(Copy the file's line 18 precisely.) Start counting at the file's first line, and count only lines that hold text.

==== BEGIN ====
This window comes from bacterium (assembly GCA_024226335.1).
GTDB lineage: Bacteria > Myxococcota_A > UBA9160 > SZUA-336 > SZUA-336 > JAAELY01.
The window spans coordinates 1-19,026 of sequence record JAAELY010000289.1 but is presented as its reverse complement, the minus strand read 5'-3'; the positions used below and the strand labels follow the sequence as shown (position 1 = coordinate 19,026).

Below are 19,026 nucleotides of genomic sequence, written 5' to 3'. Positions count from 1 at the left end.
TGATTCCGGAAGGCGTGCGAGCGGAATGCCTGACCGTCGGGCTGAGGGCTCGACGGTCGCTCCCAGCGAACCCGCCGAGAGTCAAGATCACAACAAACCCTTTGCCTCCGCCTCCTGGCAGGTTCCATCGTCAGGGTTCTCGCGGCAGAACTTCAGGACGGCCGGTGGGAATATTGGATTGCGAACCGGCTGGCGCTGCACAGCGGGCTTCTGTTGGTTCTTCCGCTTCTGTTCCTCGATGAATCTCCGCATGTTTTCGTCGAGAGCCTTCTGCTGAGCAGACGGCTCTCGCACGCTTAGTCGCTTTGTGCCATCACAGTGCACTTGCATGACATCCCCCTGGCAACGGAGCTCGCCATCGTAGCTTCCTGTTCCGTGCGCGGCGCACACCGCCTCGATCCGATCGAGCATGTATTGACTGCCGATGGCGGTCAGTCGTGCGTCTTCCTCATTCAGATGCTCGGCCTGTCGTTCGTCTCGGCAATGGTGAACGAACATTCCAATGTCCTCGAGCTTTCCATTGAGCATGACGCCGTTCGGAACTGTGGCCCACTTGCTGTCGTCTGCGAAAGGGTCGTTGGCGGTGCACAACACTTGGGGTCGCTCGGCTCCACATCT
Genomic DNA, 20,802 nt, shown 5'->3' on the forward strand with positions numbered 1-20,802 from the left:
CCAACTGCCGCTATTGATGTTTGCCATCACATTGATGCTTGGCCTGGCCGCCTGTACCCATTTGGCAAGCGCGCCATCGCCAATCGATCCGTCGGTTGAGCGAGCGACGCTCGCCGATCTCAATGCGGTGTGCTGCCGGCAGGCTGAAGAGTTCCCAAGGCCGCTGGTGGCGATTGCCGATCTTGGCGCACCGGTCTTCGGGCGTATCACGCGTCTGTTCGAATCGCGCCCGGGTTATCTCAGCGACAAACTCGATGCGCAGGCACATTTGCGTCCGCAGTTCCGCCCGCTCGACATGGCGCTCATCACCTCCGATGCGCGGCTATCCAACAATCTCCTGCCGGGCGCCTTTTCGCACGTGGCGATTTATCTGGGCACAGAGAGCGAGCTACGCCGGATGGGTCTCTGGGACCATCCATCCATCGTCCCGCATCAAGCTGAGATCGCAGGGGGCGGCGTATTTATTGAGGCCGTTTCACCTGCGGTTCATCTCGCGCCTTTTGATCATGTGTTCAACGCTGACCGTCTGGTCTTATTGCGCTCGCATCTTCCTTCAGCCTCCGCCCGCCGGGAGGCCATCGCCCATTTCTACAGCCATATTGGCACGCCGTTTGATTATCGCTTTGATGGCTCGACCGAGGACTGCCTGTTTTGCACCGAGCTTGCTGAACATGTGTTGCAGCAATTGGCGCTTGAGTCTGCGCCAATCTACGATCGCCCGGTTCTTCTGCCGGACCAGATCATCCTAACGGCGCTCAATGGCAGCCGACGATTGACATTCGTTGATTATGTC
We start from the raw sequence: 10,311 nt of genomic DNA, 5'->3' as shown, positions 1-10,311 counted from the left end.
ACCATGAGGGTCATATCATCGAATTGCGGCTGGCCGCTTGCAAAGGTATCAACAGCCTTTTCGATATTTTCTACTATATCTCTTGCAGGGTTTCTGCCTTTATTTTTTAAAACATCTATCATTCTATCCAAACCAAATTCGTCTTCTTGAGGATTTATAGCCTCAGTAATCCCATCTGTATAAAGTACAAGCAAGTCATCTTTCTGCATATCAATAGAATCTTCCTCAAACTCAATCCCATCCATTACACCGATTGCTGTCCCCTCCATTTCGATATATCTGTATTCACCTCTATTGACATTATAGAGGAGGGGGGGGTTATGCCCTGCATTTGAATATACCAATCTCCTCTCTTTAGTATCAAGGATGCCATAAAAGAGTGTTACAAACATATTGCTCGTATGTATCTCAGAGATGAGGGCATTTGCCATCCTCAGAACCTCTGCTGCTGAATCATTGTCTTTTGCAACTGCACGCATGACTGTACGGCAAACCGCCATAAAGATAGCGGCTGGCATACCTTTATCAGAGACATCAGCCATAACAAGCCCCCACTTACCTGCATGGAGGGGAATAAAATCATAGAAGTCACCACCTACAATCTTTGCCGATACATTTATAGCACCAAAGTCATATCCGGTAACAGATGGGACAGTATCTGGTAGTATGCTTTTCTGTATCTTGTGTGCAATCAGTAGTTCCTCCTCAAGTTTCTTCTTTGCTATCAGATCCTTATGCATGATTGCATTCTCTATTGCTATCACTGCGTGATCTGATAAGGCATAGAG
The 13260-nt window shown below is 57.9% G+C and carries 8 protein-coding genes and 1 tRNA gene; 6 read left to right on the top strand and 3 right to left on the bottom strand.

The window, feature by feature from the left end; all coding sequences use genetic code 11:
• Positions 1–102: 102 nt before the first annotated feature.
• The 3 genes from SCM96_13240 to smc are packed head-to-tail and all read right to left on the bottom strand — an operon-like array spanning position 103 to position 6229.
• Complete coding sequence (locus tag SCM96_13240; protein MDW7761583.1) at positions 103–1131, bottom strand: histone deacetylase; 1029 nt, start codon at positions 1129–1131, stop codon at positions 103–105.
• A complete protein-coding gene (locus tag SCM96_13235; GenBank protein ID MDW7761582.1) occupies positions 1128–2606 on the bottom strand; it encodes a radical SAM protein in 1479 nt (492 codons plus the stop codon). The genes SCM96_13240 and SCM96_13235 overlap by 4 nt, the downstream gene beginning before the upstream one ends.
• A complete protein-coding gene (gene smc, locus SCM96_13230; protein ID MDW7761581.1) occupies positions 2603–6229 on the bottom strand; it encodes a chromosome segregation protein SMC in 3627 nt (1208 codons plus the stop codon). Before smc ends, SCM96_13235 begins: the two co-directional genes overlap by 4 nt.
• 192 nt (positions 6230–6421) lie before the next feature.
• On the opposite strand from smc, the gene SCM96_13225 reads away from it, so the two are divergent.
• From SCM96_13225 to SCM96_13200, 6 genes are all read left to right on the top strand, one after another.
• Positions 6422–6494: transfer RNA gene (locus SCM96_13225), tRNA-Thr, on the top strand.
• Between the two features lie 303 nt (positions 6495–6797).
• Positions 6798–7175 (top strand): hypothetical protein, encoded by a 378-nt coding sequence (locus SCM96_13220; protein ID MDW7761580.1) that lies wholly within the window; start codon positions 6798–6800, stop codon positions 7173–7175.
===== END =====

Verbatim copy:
• On the opposite strand from smc, the gene SCM96_13225 reads away from it, so the two are divergent.